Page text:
Studies have shown that using e-devices close to bedtime can disrupt sleep and push back bedtime. Phones can have an alerting effect due to the content and light emitted. Often, we are engrossed in the media and cannot resist the urge to watch just one more YouTube clip.
Our data shows that people who use their phones more heavily during the hours before bedtime, sleep later by 40 minutes on average, compared with a group of light phone users.
Furthermore, 65 per cent of respondents indicated that scrolling on their phones, or engaging with some types of electronic media, was one of the activities that kept them from going to bed on time.
Another factor that may influence our sleep habits is our work or school pressure.
A Duke-NUS study found that Singaporean secondary school students spent on average 2.9 hours a day on homework during weekdays and 4.5 hours during weekends. Time spent on homework was directly related to shorter time spent in bed for sleeping. On weekdays, the primary pre-condition for going to sleep, was that homework was finished.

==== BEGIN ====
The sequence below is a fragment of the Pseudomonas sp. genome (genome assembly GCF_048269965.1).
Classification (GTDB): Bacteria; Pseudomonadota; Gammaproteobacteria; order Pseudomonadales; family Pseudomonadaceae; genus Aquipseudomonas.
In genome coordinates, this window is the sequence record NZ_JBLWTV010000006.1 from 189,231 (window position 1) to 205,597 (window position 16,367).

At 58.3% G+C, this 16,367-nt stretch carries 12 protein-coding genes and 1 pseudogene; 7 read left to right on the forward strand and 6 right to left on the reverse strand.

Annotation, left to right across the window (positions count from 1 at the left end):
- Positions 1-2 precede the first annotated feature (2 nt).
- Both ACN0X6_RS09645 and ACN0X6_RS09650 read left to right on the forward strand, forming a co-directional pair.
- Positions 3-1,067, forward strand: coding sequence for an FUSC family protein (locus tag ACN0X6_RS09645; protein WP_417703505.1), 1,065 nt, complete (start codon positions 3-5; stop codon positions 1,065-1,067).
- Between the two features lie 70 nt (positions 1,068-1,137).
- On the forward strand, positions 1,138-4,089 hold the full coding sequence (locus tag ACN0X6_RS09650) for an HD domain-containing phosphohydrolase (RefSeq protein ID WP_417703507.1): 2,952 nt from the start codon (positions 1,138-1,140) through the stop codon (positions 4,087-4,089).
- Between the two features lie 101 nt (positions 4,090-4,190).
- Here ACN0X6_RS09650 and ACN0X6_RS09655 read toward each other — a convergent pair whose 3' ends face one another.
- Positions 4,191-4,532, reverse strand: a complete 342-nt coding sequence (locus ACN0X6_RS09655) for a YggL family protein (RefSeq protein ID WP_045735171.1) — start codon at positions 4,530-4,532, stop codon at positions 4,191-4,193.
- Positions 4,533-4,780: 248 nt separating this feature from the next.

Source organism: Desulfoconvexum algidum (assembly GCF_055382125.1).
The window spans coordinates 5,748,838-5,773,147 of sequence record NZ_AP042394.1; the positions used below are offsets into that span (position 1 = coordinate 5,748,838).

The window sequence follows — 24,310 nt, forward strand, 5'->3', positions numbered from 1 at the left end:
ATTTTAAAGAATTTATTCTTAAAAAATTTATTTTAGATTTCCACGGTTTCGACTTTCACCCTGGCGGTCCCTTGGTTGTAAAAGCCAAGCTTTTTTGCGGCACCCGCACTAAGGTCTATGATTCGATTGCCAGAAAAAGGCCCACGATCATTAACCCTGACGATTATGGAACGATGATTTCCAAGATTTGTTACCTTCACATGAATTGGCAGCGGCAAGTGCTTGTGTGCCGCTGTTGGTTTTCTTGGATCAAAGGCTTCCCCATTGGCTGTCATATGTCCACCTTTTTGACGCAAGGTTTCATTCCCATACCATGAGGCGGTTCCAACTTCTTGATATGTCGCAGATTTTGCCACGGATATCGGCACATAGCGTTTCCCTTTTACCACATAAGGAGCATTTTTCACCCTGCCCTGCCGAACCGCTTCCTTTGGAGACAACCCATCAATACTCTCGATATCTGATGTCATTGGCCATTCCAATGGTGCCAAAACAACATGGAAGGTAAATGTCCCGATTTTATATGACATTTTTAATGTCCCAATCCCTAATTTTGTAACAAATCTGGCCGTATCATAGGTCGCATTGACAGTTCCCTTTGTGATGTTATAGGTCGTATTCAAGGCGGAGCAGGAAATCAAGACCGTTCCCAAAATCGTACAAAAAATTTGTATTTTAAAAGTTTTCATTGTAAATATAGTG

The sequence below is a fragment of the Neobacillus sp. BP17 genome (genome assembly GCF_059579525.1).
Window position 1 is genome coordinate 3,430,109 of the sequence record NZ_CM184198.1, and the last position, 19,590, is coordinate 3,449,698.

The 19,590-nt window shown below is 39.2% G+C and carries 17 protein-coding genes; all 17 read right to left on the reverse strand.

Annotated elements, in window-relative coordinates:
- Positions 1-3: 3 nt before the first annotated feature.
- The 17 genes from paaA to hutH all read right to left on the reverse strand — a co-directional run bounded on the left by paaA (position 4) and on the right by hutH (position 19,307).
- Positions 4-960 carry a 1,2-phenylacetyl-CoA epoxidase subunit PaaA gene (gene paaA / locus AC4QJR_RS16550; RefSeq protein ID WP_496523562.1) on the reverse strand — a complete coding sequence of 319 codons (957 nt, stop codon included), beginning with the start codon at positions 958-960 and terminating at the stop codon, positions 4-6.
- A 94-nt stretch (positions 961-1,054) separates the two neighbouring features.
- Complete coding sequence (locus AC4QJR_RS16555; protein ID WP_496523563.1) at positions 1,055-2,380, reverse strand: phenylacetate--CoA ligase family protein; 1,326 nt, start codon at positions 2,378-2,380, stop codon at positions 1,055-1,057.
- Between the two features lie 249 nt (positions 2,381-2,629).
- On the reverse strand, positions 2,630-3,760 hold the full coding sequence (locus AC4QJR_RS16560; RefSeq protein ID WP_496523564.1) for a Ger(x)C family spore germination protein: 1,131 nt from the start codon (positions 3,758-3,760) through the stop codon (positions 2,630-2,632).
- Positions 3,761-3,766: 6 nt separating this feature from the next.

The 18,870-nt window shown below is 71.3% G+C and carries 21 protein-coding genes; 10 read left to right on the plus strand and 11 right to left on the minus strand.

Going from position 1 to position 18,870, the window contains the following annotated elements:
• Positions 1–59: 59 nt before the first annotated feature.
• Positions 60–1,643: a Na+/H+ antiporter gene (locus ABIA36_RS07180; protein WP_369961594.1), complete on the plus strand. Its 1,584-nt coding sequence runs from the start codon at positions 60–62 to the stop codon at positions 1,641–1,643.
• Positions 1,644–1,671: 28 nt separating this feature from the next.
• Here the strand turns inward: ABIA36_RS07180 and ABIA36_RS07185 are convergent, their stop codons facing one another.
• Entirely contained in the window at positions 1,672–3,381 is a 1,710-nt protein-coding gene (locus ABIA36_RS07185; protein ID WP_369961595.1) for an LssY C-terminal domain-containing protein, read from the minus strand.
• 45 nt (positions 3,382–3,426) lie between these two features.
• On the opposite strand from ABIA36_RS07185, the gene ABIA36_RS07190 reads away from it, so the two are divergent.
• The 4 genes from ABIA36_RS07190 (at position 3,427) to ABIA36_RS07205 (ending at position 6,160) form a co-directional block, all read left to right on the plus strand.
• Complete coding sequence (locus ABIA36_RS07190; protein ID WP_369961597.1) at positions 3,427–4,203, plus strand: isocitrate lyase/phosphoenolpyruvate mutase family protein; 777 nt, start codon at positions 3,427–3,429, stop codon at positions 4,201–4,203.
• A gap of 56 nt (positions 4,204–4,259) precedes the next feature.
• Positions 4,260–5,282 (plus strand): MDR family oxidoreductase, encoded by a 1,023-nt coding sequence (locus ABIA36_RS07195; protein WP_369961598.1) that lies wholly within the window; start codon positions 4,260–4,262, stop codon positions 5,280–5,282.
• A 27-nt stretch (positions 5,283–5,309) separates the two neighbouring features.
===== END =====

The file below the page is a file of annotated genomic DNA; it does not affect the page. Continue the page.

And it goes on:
Browsing our phones might be the last thing that we do before sleeping, but often the time before is packed with school and work assignments. In our data, after digital media, finishing school or work assignments was the second most often mentioned reason for bedtime procrastination.
Moreover, high pressure and packed schedules could push our sleep back further, as we seek to regain some “me time”.
This phenomenon has recently become known as “revenge bedtime procrastination”.
Popularised on Chinese social media, many people describe how they feel the strong need to reclaim time for themselves, freeing themselves from the constant demands of their jobs.